The force and damage done by A Pileated woodpecker not only brings other birds to forage and look for nest sights, the damage can be so sever it sometimes kills off the tree.
Sap suckers will make several pecking holes in a row, and even a block of holes.
This to can often damage smaller trees.
The sap not only attracts insects, but a favorite feeding ground for early migrating hummingbirds.
In return, the hummers will chase off other birds.
I suppose this could be a symbiotic relationship between Sapsuckers and Hummingbirds, as both benefit from each other.
(Male Hairy-woodpecker. While Hairy and Downy look much alike, the Hairy is a couple inches longer. Both species, only the male sports any red on the head.)
Woodpeckers feed on insects, sap, fruits, nuts, suet, and sometimes jelly and hummingbird feeders.
Northern Flickers are most often seen licking up ants on the ground, many times near sidewalks, driveways and parking lots.
They are not shy of visiting my peanut feeders, however.
A woodpecker tongue is up to 4 inches long depending on the species, and it wraps around the skull when it is retracted (like a hummingbird tongue).
Many woodpecker tongues are barbed to help the birds extract bugs from trees and holes.
Woodpeckers can lick up sap and insects, and will also use their agile tongues to get the sugar water from hummingbirds and oriole feeders.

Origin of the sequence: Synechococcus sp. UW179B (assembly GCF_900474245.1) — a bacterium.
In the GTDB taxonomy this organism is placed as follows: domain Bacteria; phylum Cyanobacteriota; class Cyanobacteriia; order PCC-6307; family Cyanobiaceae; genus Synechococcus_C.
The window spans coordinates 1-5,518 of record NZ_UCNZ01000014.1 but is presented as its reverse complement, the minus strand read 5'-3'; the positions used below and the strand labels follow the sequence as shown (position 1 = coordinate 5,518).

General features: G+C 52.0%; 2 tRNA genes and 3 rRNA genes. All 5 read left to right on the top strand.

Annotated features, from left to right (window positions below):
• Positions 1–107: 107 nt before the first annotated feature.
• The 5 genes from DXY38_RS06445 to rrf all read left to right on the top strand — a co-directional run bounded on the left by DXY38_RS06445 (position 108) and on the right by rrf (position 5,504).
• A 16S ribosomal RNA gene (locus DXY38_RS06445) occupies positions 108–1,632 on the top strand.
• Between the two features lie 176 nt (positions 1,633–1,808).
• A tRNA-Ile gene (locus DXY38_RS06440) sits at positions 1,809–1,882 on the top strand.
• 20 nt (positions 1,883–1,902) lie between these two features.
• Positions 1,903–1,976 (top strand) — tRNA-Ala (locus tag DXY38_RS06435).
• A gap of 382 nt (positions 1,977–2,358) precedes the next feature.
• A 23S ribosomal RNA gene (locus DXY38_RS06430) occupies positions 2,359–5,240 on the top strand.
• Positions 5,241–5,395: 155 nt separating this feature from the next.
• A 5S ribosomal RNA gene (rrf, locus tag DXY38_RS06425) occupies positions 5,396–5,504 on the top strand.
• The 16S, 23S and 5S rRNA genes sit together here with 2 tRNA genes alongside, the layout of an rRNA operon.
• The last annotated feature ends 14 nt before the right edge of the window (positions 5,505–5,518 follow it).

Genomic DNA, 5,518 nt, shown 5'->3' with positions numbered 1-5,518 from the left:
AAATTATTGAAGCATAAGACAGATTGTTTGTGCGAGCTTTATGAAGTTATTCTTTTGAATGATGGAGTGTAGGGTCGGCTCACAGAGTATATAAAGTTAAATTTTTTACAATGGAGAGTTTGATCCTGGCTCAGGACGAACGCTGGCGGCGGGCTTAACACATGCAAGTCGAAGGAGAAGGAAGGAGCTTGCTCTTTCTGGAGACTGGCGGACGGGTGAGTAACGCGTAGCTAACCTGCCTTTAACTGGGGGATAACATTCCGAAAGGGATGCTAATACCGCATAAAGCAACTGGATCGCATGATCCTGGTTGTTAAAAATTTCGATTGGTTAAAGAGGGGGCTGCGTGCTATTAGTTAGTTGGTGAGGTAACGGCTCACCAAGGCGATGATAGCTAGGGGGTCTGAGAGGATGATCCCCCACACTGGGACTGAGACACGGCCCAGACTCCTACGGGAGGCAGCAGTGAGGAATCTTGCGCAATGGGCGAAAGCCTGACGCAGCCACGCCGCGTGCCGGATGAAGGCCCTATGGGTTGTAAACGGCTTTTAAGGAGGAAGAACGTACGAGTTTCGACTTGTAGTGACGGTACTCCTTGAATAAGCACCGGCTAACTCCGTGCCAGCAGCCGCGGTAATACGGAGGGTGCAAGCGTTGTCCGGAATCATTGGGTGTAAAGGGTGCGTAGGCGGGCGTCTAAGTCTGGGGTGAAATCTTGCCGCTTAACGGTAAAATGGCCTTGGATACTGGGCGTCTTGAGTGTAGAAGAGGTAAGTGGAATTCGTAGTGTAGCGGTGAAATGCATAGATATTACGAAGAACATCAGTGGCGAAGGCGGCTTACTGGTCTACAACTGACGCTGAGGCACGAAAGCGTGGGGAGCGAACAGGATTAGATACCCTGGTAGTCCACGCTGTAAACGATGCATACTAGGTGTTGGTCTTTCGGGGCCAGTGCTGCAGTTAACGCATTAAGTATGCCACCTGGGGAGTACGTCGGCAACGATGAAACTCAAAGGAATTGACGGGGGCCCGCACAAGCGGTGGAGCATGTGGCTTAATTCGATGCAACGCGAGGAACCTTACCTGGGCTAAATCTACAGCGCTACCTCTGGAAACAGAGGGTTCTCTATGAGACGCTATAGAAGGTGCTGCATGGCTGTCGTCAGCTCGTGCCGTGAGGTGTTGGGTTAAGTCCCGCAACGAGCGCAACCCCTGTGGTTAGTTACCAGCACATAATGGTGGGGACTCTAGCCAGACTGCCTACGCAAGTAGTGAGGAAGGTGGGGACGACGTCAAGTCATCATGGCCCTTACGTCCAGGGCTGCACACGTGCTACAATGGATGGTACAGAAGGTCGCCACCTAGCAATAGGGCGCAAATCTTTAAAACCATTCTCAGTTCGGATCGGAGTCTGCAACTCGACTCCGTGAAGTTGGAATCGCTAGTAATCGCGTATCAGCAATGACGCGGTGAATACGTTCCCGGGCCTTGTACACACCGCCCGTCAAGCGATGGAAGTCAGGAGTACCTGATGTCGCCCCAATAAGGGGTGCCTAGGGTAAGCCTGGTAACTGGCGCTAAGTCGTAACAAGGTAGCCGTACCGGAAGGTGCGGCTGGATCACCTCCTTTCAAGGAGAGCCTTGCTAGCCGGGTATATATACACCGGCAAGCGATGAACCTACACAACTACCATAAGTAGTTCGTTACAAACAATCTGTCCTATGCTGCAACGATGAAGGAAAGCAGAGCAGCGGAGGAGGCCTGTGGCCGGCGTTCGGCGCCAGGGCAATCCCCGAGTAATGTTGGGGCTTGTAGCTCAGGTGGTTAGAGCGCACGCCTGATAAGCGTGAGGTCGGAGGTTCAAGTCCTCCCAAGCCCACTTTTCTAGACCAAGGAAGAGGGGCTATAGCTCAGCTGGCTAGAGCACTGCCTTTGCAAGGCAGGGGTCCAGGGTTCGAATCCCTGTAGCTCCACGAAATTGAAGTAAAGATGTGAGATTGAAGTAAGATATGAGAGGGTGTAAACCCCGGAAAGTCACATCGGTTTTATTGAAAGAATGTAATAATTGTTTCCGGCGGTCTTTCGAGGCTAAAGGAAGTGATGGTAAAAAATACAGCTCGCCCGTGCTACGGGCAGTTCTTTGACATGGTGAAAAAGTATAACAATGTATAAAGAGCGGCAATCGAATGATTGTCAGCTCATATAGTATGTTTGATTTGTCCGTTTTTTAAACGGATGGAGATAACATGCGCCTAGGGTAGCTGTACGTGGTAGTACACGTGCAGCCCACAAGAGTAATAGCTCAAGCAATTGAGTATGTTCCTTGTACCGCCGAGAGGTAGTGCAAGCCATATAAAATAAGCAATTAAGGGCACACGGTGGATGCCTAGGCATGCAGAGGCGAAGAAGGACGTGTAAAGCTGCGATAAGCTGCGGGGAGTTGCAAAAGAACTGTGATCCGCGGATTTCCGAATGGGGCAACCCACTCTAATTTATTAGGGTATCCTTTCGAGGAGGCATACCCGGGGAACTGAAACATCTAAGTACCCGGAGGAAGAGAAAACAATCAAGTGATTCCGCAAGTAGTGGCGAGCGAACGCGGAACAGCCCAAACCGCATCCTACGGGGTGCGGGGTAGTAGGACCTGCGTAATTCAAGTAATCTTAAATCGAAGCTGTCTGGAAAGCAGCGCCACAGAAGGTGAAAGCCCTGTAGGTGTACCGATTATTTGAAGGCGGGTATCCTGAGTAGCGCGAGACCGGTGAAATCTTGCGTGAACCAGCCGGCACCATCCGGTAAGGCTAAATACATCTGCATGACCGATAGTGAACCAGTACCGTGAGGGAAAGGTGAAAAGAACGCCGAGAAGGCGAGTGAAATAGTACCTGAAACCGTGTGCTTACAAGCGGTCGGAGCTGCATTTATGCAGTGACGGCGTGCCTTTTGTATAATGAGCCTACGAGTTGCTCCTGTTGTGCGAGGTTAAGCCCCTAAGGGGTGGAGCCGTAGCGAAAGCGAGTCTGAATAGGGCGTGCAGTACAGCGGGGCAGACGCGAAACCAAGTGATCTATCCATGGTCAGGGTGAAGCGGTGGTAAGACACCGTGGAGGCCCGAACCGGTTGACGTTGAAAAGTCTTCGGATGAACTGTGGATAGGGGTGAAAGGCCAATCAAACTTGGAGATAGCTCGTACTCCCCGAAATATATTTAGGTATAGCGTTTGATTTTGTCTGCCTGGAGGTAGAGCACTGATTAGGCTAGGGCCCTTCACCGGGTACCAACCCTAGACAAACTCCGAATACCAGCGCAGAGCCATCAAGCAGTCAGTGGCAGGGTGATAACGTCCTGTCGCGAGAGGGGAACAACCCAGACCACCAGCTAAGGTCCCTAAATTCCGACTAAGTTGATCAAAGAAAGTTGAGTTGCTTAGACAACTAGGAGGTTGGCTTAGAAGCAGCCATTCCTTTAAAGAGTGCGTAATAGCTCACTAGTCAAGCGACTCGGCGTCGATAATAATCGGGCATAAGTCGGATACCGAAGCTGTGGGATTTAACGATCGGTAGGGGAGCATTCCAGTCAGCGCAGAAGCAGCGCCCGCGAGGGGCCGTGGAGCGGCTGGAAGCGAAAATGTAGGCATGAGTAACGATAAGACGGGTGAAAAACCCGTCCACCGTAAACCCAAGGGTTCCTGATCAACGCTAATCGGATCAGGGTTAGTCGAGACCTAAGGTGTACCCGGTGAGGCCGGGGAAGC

(Red-headed woodpecker. I wish I knew who to give credit to.)
The Red-headed woodpecker is often considered the prettiest, or most attractive of all our woodpeckers.
Both male and female have the all red head.
The greatest threats to woodpeckers include habitat loss through urban development and population sprawl and insecticide use that eliminates food sources.
Natural and made made disasters such as forest fires that eliminate dead wood for feeding and nesting can also reduce suitable woodpecker habitat.
Nests are also destroyed.
In urban and suburban areas, cats are a constant threat to woodpeckers as well.
Well, it's time to fly for now.
Before I go, here is your positive thought for the week.
“If a man hasn't discovered something that he would die for, he isn't fit to live. (Detroit, June 23, 1963).”
Martin Luther King, Jr.
I guess we find out who has a backbone or not.
From the Word of God.
"It is rare indeed for anyone
Romans 5: 7,8
"Treat the earth well:
It was not given to you by your parents,
It was loaned to you by your children.
We do not inherit the Earth from our ancestors,
We borrow it from our Children."
Ancient Indian Proverb.
Your friend indeed,
Better yet, have them sign up so they can receive their own letters.